# Question #16995

May 5, 2015

All but $A s C {l}_{5}$.

Orbital hybridization is determined by the steric number, which represents the number of regions of electron density that surround an atom.

Regions of electron density can be bonds - simple, double, or triple bonds count as 1 region - or lone pairs of electrons.

Since the steric number determines orbital hybridization, you can work backwards and use orbital hybridization to determine the steric number.

In your case, $s {p}^{3} {d}^{2}$ hybridization implies the existance of 6 hybrid orbitals, formed from one s, three p, and two d-orbitals. In turn, 6 hybrid orbitals correspond to 6 regions of electron density lcoated around the central atom.

That being said, you could eyeball the given molecules and predict which could match this description, even without having to draw their respective Lewis structure.

• $S e {F}_{6}$, selenium hexafluoride

The selenium atom is bonded to 6 fluorine atoms, and since selenium has 6 valence electrons (it's part of the oxygen family), no lone pairs could possibly be present on it.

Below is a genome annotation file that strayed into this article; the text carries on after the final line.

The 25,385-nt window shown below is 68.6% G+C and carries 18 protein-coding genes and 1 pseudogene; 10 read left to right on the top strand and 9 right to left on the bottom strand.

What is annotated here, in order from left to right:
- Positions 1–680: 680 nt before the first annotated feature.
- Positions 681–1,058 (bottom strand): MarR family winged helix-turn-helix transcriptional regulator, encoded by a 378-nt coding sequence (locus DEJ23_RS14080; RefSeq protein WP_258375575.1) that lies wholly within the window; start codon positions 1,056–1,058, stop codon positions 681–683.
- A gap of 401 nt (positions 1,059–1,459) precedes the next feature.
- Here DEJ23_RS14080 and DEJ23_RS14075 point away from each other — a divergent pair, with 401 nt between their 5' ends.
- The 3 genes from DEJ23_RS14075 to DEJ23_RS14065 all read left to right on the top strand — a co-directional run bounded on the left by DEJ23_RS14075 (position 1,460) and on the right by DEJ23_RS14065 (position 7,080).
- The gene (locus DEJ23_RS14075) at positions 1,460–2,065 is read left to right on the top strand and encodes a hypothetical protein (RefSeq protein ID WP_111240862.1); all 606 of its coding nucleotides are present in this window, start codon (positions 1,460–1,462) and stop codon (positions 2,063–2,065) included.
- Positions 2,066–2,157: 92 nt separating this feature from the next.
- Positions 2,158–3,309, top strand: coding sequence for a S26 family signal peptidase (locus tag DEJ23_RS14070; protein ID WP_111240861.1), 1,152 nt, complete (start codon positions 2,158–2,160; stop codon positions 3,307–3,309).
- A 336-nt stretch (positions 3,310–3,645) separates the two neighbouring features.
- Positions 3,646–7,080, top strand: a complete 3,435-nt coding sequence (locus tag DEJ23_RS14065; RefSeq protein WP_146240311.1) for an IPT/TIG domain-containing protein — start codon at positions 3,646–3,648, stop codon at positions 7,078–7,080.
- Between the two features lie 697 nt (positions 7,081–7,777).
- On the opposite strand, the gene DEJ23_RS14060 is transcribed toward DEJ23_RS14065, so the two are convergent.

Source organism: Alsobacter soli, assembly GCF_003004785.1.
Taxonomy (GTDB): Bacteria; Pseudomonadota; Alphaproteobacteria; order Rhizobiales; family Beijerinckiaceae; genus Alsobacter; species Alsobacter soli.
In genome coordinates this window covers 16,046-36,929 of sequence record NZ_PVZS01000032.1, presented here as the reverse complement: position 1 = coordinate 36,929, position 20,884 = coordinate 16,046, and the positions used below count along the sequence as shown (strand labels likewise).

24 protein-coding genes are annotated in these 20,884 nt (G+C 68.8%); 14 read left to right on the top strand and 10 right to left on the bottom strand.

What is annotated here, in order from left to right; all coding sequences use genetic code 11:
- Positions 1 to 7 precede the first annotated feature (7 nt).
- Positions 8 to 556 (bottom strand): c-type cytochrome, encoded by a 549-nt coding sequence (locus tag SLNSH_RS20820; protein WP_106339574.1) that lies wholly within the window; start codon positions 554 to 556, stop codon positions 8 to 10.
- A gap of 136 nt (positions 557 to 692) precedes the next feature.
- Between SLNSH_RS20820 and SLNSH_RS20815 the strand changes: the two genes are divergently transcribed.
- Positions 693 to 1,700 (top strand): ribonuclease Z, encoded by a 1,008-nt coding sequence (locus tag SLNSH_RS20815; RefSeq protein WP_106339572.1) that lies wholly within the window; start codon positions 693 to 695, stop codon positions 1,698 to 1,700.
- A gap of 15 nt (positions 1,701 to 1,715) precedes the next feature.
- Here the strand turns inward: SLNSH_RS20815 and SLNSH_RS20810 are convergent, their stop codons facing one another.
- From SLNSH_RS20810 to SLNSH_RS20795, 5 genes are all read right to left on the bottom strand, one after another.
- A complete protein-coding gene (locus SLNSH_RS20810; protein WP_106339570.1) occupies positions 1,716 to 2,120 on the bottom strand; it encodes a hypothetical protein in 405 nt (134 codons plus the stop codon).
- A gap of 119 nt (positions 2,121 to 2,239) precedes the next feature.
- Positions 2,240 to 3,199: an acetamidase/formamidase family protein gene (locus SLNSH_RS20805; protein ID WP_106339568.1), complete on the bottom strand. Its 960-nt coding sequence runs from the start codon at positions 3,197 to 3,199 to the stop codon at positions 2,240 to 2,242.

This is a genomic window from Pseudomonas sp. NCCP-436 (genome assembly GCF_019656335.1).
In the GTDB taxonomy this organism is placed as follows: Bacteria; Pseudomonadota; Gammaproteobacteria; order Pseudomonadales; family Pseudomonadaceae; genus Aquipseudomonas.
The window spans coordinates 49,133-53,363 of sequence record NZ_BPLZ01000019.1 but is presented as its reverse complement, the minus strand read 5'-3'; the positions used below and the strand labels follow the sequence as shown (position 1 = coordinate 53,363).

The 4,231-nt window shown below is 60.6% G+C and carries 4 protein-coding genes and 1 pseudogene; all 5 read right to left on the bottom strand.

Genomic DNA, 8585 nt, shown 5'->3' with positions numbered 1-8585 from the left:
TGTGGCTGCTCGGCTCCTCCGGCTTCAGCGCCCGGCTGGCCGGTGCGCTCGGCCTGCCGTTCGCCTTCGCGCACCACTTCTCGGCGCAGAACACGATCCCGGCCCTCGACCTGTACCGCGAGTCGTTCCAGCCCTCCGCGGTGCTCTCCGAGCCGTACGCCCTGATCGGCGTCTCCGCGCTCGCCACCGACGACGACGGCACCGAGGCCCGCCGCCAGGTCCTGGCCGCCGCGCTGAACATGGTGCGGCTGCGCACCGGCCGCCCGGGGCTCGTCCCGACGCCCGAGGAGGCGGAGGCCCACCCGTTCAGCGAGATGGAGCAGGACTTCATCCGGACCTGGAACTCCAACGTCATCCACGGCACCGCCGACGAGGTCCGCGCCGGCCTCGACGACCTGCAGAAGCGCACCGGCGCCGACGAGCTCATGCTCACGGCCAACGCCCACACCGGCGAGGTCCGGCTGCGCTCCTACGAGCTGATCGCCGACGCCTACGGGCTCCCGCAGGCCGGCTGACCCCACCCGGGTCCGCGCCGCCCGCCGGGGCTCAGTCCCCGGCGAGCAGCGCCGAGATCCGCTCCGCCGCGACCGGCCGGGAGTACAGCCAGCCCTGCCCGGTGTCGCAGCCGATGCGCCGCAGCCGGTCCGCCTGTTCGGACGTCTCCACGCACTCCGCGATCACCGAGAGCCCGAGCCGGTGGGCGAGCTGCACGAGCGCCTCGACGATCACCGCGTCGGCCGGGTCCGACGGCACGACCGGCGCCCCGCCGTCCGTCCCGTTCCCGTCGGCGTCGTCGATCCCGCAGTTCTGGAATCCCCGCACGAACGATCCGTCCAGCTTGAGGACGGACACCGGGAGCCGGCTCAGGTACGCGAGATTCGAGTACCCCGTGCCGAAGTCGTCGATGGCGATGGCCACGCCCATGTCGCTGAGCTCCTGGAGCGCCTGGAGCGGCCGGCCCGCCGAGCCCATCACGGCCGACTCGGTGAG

As a result, you get 6 bonds and 0 lone pairs $\to$ $s {p}^{3} {d}^{2}$ hybridization.

• $X e C {l}_{4}$, xenon tetrachloride

Xenon is a noble gas, so it has 8 valence electrons. Since it only forms 4 single bonds with the chlorine atoms, which account for 4 of the 8 valence electrons, it will also have 2 lone pairs present.

As a result, you get 4 bonds and 2 lone pairs $\to$ $s {p}^{3} {d}^{2}$ hybridization.

• $I {F}_{5}$, iodine pentrafluoride

Iodine is a halogen, which means it has 7 valence electrons. Since it forms 5 single bonds with the fluorine atoms, it will have 2 valence electrons present as a lone pair.

As a result, you get 5 bonds and 1 lone pair $\to$ $s {p}^{3} {d}^{2}$ hybridization.

• $A s C {l}_{5}$, arsenic pentachloride

Arsenic is part of the nitrogen family, which means it has 5 valence electrons. Since it forms 5 single bonds with the chlorine atoms, you won't have any lone pairs present.

As a result, you get 5 bonds and 0 lone pairs $\to$ $s {p}^{3} d$ hybridization.

SIDE NOTE As practice, you could actually draw the Lewis structures for all the molecules and double-check the answer.